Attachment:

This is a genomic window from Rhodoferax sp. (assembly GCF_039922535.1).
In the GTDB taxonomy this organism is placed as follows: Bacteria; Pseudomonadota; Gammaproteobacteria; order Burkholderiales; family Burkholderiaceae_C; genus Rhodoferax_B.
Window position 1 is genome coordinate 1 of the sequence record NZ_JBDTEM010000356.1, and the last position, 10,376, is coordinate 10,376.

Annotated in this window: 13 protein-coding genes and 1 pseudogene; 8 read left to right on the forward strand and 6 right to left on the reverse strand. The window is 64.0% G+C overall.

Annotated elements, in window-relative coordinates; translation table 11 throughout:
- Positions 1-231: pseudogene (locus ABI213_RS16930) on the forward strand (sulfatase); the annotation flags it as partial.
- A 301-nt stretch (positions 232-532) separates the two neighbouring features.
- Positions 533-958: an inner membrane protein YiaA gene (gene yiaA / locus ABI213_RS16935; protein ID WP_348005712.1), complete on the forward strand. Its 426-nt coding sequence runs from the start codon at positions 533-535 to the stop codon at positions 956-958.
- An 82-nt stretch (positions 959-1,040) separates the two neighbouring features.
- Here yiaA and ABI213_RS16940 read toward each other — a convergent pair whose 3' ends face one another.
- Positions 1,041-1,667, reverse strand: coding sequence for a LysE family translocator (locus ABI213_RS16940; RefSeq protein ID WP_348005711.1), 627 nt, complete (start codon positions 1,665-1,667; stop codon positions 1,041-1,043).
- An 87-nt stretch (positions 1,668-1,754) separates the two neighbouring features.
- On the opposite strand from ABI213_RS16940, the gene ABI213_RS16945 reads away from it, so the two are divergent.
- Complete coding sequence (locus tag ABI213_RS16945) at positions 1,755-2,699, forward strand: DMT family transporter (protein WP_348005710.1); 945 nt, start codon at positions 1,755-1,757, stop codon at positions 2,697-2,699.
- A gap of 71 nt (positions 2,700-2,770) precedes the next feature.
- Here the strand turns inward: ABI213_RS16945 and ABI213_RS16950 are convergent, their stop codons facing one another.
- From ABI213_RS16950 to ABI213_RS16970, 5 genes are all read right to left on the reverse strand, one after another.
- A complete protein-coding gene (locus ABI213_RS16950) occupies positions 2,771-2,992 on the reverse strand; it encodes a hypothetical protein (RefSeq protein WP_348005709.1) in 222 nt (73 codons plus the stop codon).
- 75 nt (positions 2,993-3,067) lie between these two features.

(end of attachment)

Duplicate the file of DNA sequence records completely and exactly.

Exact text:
This is a genomic window from Rhodoferax sp. (assembly GCF_039922535.1).
In the GTDB taxonomy this organism is placed as follows: Bacteria; Pseudomonadota; Gammaproteobacteria; order Burkholderiales; family Burkholderiaceae_C; genus Rhodoferax_B.
Window position 1 is genome coordinate 1 of the sequence record NZ_JBDTEM010000356.1, and the last position, 10,376, is coordinate 10,376.

Annotated in this window: 13 protein-coding genes and 1 pseudogene; 8 read left to right on the forward strand and 6 right to left on the reverse strand. The window is 64.0% G+C overall.

Annotated elements, in window-relative coordinates; translation table 11 throughout:
- Positions 1-231: pseudogene (locus ABI213_RS16930) on the forward strand (sulfatase); the annotation flags it as partial.
- A 301-nt stretch (positions 232-532) separates the two neighbouring features.
- Positions 533-958: an inner membrane protein YiaA gene (gene yiaA / locus ABI213_RS16935; protein ID WP_348005712.1), complete on the forward strand. Its 426-nt coding sequence runs from the start codon at positions 533-535 to the stop codon at positions 956-958.
- An 82-nt stretch (positions 959-1,040) separates the two neighbouring features.
- Here yiaA and ABI213_RS16940 read toward each other — a convergent pair whose 3' ends face one another.
- Positions 1,041-1,667, reverse strand: coding sequence for a LysE family translocator (locus ABI213_RS16940; RefSeq protein ID WP_348005711.1), 627 nt, complete (start codon positions 1,665-1,667; stop codon positions 1,041-1,043).
- An 87-nt stretch (positions 1,668-1,754) separates the two neighbouring features.
- On the opposite strand from ABI213_RS16940, the gene ABI213_RS16945 reads away from it, so the two are divergent.
- Complete coding sequence (locus tag ABI213_RS16945) at positions 1,755-2,699, forward strand: DMT family transporter (protein WP_348005710.1); 945 nt, start codon at positions 1,755-1,757, stop codon at positions 2,697-2,699.
- A gap of 71 nt (positions 2,700-2,770) precedes the next feature.
- Here the strand turns inward: ABI213_RS16945 and ABI213_RS16950 are convergent, their stop codons facing one another.
- From ABI213_RS16950 to ABI213_RS16970, 5 genes are all read right to left on the reverse strand, one after another.
- A complete protein-coding gene (locus ABI213_RS16950) occupies positions 2,771-2,992 on the reverse strand; it encodes a hypothetical protein (RefSeq protein WP_348005709.1) in 222 nt (73 codons plus the stop codon).
- 75 nt (positions 2,993-3,067) lie between these two features.